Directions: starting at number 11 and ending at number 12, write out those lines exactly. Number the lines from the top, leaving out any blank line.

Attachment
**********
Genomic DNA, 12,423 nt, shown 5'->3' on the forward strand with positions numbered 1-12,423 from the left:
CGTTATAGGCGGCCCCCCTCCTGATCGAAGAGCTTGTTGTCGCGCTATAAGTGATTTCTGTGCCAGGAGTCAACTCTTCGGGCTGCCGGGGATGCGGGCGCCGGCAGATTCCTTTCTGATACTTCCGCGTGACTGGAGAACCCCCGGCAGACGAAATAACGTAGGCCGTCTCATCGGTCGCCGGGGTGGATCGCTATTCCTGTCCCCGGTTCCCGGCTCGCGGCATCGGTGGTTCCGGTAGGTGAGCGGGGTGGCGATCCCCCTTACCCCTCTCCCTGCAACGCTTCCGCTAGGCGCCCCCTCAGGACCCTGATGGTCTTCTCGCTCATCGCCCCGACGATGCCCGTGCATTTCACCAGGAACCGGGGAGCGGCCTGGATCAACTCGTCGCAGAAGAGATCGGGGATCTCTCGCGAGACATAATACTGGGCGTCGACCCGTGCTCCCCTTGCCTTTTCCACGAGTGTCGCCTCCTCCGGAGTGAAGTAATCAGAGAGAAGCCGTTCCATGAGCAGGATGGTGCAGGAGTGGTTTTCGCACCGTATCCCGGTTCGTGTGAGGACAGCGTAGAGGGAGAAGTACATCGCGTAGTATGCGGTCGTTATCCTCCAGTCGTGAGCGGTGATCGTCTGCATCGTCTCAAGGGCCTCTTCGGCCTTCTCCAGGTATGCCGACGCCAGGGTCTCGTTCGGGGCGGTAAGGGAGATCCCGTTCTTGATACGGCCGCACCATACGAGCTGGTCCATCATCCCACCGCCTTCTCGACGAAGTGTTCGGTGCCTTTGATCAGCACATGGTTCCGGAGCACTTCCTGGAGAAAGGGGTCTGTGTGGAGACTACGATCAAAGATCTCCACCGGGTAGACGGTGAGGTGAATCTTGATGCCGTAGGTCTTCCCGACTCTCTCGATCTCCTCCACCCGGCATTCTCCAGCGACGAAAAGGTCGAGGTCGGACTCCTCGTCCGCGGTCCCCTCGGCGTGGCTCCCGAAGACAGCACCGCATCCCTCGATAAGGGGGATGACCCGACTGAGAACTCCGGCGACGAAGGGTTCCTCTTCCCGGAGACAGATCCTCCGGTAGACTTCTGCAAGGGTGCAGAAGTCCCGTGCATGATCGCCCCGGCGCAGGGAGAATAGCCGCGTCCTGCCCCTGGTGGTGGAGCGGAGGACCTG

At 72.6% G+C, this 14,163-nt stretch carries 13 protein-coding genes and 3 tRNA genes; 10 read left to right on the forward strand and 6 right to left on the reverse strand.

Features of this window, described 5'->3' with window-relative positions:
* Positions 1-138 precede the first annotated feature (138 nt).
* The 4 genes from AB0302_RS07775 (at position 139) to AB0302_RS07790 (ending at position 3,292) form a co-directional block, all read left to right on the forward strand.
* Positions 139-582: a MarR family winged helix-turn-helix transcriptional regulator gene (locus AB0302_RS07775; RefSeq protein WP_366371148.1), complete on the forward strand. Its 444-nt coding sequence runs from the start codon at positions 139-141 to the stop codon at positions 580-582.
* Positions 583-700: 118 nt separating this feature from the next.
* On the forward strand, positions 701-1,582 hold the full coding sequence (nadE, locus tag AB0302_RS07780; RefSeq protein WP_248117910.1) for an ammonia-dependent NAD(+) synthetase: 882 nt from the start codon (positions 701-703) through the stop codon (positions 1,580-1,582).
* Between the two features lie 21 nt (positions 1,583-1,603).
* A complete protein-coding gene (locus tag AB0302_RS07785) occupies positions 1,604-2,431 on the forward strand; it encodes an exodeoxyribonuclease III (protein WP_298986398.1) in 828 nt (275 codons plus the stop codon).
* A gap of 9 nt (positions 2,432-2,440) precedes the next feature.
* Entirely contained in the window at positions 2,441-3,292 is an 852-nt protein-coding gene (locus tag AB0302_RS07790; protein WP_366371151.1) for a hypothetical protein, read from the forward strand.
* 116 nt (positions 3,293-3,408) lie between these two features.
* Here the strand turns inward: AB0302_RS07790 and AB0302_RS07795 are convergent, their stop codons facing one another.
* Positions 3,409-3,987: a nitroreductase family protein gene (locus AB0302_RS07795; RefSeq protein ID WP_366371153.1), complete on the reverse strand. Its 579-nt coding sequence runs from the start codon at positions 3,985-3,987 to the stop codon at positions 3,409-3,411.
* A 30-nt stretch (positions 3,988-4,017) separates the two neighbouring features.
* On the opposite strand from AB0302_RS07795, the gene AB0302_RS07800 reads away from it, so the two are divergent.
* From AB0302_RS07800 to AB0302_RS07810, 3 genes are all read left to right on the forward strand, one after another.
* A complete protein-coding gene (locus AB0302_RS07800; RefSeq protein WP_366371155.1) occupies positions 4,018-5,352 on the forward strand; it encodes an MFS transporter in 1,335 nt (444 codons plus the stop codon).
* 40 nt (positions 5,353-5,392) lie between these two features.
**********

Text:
* A complete protein-coding gene (locus tag AB0302_RS07785) occupies positions 1,604-2,431 on the forward strand; it encodes an exodeoxyribonuclease III (protein WP_298986398.1) in 828 nt (275 codons plus the stop codon).
* A gap of 9 nt (positions 2,432-2,440) precedes the next feature.